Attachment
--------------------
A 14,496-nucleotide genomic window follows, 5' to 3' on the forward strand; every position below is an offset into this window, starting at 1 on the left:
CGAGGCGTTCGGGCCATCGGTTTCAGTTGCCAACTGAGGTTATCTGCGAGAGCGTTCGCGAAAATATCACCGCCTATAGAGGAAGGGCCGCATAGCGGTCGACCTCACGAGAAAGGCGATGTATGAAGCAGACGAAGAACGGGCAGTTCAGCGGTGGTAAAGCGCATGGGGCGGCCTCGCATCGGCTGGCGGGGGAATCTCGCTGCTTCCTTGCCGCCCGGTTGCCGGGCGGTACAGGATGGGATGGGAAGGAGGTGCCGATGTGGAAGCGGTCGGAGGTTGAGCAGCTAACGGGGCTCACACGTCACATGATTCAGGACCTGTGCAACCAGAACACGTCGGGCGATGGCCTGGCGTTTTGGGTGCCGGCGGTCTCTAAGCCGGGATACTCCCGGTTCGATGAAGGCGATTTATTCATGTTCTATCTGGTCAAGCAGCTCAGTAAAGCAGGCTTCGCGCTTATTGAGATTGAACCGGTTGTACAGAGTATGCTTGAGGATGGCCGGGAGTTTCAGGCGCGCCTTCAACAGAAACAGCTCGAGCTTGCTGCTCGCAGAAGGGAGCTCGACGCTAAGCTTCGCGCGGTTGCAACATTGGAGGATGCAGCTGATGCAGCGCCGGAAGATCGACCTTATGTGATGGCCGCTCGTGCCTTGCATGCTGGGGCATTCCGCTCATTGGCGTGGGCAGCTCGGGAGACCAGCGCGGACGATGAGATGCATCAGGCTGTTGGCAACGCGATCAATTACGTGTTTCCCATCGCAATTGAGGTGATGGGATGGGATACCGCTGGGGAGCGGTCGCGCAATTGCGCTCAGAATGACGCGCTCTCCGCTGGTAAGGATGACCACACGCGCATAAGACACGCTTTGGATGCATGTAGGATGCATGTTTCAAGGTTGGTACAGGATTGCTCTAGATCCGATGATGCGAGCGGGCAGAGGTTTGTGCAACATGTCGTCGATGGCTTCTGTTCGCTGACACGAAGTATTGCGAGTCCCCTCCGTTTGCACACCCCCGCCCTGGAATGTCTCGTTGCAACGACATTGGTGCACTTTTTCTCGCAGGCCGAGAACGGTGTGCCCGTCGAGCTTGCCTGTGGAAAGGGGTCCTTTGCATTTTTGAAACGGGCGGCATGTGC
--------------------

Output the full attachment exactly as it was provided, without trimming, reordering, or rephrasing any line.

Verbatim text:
A 14,496-nucleotide genomic window follows, 5' to 3' on the forward strand; every position below is an offset into this window, starting at 1 on the left:
CGAGGCGTTCGGGCCATCGGTTTCAGTTGCCAACTGAGGTTATCTGCGAGAGCGTTCGCGAAAATATCACCGCCTATAGAGGAAGGGCCGCATAGCGGTCGACCTCACGAGAAAGGCGATGTATGAAGCAGACGAAGAACGGGCAGTTCAGCGGTGGTAAAGCGCATGGGGCGGCCTCGCATCGGCTGGCGGGGGAATCTCGCTGCTTCCTTGCCGCCCGGTTGCCGGGCGGTACAGGATGGGATGGGAAGGAGGTGCCGATGTGGAAGCGGTCGGAGGTTGAGCAGCTAACGGGGCTCACACGTCACATGATTCAGGACCTGTGCAACCAGAACACGTCGGGCGATGGCCTGGCGTTTTGGGTGCCGGCGGTCTCTAAGCCGGGATACTCCCGGTTCGATGAAGGCGATTTATTCATGTTCTATCTGGTCAAGCAGCTCAGTAAAGCAGGCTTCGCGCTTATTGAGATTGAACCGGTTGTACAGAGTATGCTTGAGGATGGCCGGGAGTTTCAGGCGCGCCTTCAACAGAAACAGCTCGAGCTTGCTGCTCGCAGAAGGGAGCTCGACGCTAAGCTTCGCGCGGTTGCAACATTGGAGGATGCAGCTGATGCAGCGCCGGAAGATCGACCTTATGTGATGGCCGCTCGTGCCTTGCATGCTGGGGCATTCCGCTCATTGGCGTGGGCAGCTCGGGAGACCAGCGCGGACGATGAGATGCATCAGGCTGTTGGCAACGCGATCAATTACGTGTTTCCCATCGCAATTGAGGTGATGGGATGGGATACCGCTGGGGAGCGGTCGCGCAATTGCGCTCAGAATGACGCGCTCTCCGCTGGTAAGGATGACCACACGCGCATAAGACACGCTTTGGATGCATGTAGGATGCATGTTTCAAGGTTGGTACAGGATTGCTCTAGATCCGATGATGCGAGCGGGCAGAGGTTTGTGCAACATGTCGTCGATGGCTTCTGTTCGCTGACACGAAGTATTGCGAGTCCCCTCCGTTTGCACACCCCCGCCCTGGAATGTCTCGTTGCAACGACATTGGTGCACTTTTTCTCGCAGGCCGAGAACGGTGTGCCCGTCGAGCTTGCCTGTGGAAAGGGGTCCTTTGCATTTTTGAAACGGGCGGCATGTGC